Coloma - Gold Town to
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California in 1857.
"The roads were so wretched that supplies could be got to the mines only
by pack-animals. A dollar per pound was the customary rate to Coloma and
to Hangtown, which were about the same distance from Sacramento.
"Gold dust was the universal currency, and the "blower" and the scales were
a fixture in every place of business. The weights were often home-made,
and of very dubious specific gravity."
David Leeper, 1849
Settled along the banks of the
South Fork River between Sutter's Mill and Mormon Island is Coloma,
California -- the first important mining town of the 1848
days. It was here, on the South Fork River, that
James Marshall first
found the gold that started the great California Gold Rush. News
spread quickly and by the time it reached
began to flood the area.
James Marshall was a construction
foreman for Johann (John) Augustus Sutter, who operated
on the banks of the American River.
Sutter had come to
from his native Switzerland in 1834. By 1839, he had settled in the
heart of the Sacramento
Valley, where he wanted to establish a "great
He began to "build” his colony
when he was granted 50,000 acres of prime land by Governor Alvarado,
the Mexican governor of
California. He then purchased a number of
properties that were moved to the area and began raising a herd of
cattle. Calling his new colony "New Helvetica,” he used Indian labor
to build a "fort,” from which he oversaw his new settlement.
However, he was badly in need of
lumber for his buildings. In 1845, he contracted with
to build a sawmill in the Coloma Valley, about 40 miles east of New
Helvetia and Sutter’s Fort. However, it would be two more years
before construction on the sawmill would begin. In January, 1848, when
the mill was nearing completion, Sutter was inspecting the water flow
when he discovered a pea-sized gold nugget. Gold had been discovered
California! Ironically, neither
Marshall ever profited
from the discovery that should have made them independently wealthy.
As word quickly spread,
sawmill was overrun by gold miners, around which, a gold camp born.
Named for the valley in which it was situated, called Cullumah,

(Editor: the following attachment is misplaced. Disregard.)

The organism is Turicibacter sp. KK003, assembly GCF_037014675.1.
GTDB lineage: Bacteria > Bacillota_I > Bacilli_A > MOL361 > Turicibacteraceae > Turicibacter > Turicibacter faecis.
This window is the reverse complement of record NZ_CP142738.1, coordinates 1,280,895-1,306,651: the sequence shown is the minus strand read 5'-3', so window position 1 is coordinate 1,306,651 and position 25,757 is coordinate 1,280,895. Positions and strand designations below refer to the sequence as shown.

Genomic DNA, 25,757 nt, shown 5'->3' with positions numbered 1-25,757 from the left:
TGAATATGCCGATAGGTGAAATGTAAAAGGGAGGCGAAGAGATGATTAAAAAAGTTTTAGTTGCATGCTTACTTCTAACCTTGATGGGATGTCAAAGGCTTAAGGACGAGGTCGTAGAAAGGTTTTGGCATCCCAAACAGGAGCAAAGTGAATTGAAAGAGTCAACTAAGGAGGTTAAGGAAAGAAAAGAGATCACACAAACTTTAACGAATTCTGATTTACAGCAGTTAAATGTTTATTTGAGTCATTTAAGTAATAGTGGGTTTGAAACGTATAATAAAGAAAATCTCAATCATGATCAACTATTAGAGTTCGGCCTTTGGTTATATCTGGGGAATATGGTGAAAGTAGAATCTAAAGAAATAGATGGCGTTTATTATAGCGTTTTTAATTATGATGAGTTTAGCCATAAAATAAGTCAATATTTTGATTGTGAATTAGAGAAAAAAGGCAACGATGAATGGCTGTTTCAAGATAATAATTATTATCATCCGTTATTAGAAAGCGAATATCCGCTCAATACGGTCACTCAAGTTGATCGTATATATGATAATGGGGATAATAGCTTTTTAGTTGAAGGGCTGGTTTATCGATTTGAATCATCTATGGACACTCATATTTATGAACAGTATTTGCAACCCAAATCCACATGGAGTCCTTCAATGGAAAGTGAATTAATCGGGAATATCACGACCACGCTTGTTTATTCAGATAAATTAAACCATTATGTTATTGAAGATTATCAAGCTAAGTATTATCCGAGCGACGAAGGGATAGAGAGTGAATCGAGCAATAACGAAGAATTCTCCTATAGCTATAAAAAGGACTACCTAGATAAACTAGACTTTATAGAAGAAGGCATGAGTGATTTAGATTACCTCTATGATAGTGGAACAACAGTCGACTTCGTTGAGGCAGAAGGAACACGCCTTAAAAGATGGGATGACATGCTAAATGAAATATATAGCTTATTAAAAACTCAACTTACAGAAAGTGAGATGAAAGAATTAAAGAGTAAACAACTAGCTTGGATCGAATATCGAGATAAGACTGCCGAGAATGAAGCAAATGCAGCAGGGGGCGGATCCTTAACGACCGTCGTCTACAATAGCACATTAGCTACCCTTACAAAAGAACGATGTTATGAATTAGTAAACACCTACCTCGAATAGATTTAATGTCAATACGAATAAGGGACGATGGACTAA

meaning "beautiful” to the native Nisenan
Indians, the new "town” was
summer of 1848, some 80,000 miners had flooded the area, spreading up
and down the length of the
Sacramento Valley, overrunning
domain and trampling his visions of grandeur. Also displaced were the
Indians who had called the Cullumah Valley home for
In the meantime, the new town of
Coloma was booming, already boasting about 300 frame buildings and a large
hotel was under construction. It was the first place fortune-seekers
headed when they arrived in San
Francisco, until gold was discovered in
By 1849, when the California Gold Rush
was in full force, Coloma had several stores, hotels, businesses, and a
number of the ever popular
saloons and gambling houses. But, for those
many new area residents, they would be shocked to see the outrageous
prices. Due to its remote location and the rules of "supply and demand,”
miners could expect to pay as much as $50 for a pick or shovel.
The following year, El Dorado County
was created in February and Coloma became its first county seat. Just
seven months later,
California would become the 31st state in the union.
That same year, a six mile "ditch” was completed to bring water to Coloma
from the snow melt and rain in the mountains so that miners could work
Continued Next Page
today, July, 2009, Kathy Weiser.
This image available for
photo prints & commercial downloads
The Sierra Nevada Hotel was a was a way station for miners and tradesman during Coloma's mining heydays. Today, it
houses an Inn and Restaurant.
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Legends' General Store
Towns (America's Lost World) 2 Disc DVD
Unearth America's Lost World! This 5-Part series ventures into the roots
of our nations high hopes and hard labors to discover the towns that
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First time on DVD! Legends of America's own Kathy Weiser-Alexander and
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